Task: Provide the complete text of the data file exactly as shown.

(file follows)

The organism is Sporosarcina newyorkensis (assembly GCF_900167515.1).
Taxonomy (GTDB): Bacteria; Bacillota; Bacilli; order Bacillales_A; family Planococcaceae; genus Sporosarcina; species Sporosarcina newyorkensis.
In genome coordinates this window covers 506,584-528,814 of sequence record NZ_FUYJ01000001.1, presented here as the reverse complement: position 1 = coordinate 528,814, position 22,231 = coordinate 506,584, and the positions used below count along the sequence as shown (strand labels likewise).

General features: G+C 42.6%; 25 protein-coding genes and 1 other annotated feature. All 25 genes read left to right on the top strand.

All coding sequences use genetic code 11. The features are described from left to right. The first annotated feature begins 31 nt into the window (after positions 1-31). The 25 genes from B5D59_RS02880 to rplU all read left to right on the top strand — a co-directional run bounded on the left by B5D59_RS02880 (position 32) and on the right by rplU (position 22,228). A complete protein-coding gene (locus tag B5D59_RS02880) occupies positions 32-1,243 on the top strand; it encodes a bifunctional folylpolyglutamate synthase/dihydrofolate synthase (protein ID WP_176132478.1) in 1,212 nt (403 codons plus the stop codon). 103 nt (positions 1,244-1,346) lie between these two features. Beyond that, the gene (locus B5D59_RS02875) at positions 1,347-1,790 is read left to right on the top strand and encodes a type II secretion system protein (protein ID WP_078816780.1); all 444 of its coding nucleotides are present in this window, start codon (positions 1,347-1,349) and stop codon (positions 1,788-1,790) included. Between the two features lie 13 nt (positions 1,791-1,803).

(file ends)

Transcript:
The organism is Sporosarcina newyorkensis (assembly GCF_900167515.1).
Taxonomy (GTDB): Bacteria; Bacillota; Bacilli; order Bacillales_A; family Planococcaceae; genus Sporosarcina; species Sporosarcina newyorkensis.
In genome coordinates this window covers 506,584-528,814 of sequence record NZ_FUYJ01000001.1, presented here as the reverse complement: position 1 = coordinate 528,814, position 22,231 = coordinate 506,584, and the positions used below count along the sequence as shown (strand labels likewise).

General features: G+C 42.6%; 25 protein-coding genes and 1 other annotated feature. All 25 genes read left to right on the top strand.

All coding sequences use genetic code 11. The features are described from left to right. The first annotated feature begins 31 nt into the window (after positions 1-31). The 25 genes from B5D59_RS02880 to rplU all read left to right on the top strand — a co-directional run bounded on the left by B5D59_RS02880 (position 32) and on the right by rplU (position 22,228). A complete protein-coding gene (locus tag B5D59_RS02880) occupies positions 32-1,243 on the top strand; it encodes a bifunctional folylpolyglutamate synthase/dihydrofolate synthase (protein ID WP_176132478.1) in 1,212 nt (403 codons plus the stop codon). 103 nt (positions 1,244-1,346) lie between these two features. Beyond that, the gene (locus B5D59_RS02875) at positions 1,347-1,790 is read left to right on the top strand and encodes a type II secretion system protein (protein ID WP_078816780.1); all 444 of its coding nucleotides are present in this window, start codon (positions 1,347-1,349) and stop codon (positions 1,788-1,790) included. Between the two features lie 13 nt (positions 1,791-1,803).